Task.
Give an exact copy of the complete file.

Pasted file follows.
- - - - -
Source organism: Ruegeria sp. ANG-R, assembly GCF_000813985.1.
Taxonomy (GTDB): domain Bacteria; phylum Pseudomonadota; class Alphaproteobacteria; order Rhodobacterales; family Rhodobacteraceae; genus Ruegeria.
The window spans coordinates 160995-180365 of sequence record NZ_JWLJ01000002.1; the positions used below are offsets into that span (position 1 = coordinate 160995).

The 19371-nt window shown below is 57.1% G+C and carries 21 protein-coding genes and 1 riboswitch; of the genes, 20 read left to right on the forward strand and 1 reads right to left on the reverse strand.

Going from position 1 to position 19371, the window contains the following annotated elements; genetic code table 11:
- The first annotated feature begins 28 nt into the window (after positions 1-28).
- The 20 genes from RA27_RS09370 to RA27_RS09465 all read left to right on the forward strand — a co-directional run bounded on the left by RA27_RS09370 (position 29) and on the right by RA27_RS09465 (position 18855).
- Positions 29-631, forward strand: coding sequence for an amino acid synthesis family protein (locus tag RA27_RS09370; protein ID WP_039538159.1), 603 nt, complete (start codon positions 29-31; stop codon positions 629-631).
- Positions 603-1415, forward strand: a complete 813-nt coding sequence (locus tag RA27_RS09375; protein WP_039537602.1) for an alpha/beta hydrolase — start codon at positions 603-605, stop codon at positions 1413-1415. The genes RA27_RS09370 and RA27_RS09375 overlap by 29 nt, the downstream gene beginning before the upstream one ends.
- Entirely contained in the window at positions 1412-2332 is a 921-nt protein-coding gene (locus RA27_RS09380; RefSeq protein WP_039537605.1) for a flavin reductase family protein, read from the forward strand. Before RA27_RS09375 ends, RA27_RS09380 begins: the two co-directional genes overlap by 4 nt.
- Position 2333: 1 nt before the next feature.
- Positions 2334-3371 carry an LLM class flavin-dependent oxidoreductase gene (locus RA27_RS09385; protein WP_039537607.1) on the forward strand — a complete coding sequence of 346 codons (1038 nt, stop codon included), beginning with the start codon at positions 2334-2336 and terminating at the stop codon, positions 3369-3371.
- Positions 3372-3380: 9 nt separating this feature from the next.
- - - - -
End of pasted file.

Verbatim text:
Source organism: Ruegeria sp. ANG-R, assembly GCF_000813985.1.
Taxonomy (GTDB): domain Bacteria; phylum Pseudomonadota; class Alphaproteobacteria; order Rhodobacterales; family Rhodobacteraceae; genus Ruegeria.
The window spans coordinates 160995-180365 of sequence record NZ_JWLJ01000002.1; the positions used below are offsets into that span (position 1 = coordinate 160995).

The 19371-nt window shown below is 57.1% G+C and carries 21 protein-coding genes and 1 riboswitch; of the genes, 20 read left to right on the forward strand and 1 reads right to left on the reverse strand.

Going from position 1 to position 19371, the window contains the following annotated elements; genetic code table 11:
- The first annotated feature begins 28 nt into the window (after positions 1-28).
- The 20 genes from RA27_RS09370 to RA27_RS09465 all read left to right on the forward strand — a co-directional run bounded on the left by RA27_RS09370 (position 29) and on the right by RA27_RS09465 (position 18855).
- Positions 29-631, forward strand: coding sequence for an amino acid synthesis family protein (locus tag RA27_RS09370; protein ID WP_039538159.1), 603 nt, complete (start codon positions 29-31; stop codon positions 629-631).
- Positions 603-1415, forward strand: a complete 813-nt coding sequence (locus tag RA27_RS09375; protein WP_039537602.1) for an alpha/beta hydrolase — start codon at positions 603-605, stop codon at positions 1413-1415. The genes RA27_RS09370 and RA27_RS09375 overlap by 29 nt, the downstream gene beginning before the upstream one ends.
- Entirely contained in the window at positions 1412-2332 is a 921-nt protein-coding gene (locus RA27_RS09380; RefSeq protein WP_039537605.1) for a flavin reductase family protein, read from the forward strand. Before RA27_RS09375 ends, RA27_RS09380 begins: the two co-directional genes overlap by 4 nt.
- Position 2333: 1 nt before the next feature.
- Positions 2334-3371 carry an LLM class flavin-dependent oxidoreductase gene (locus RA27_RS09385; protein WP_039537607.1) on the forward strand — a complete coding sequence of 346 codons (1038 nt, stop codon included), beginning with the start codon at positions 2334-2336 and terminating at the stop codon, positions 3369-3371.
- Positions 3372-3380: 9 nt separating this feature from the next.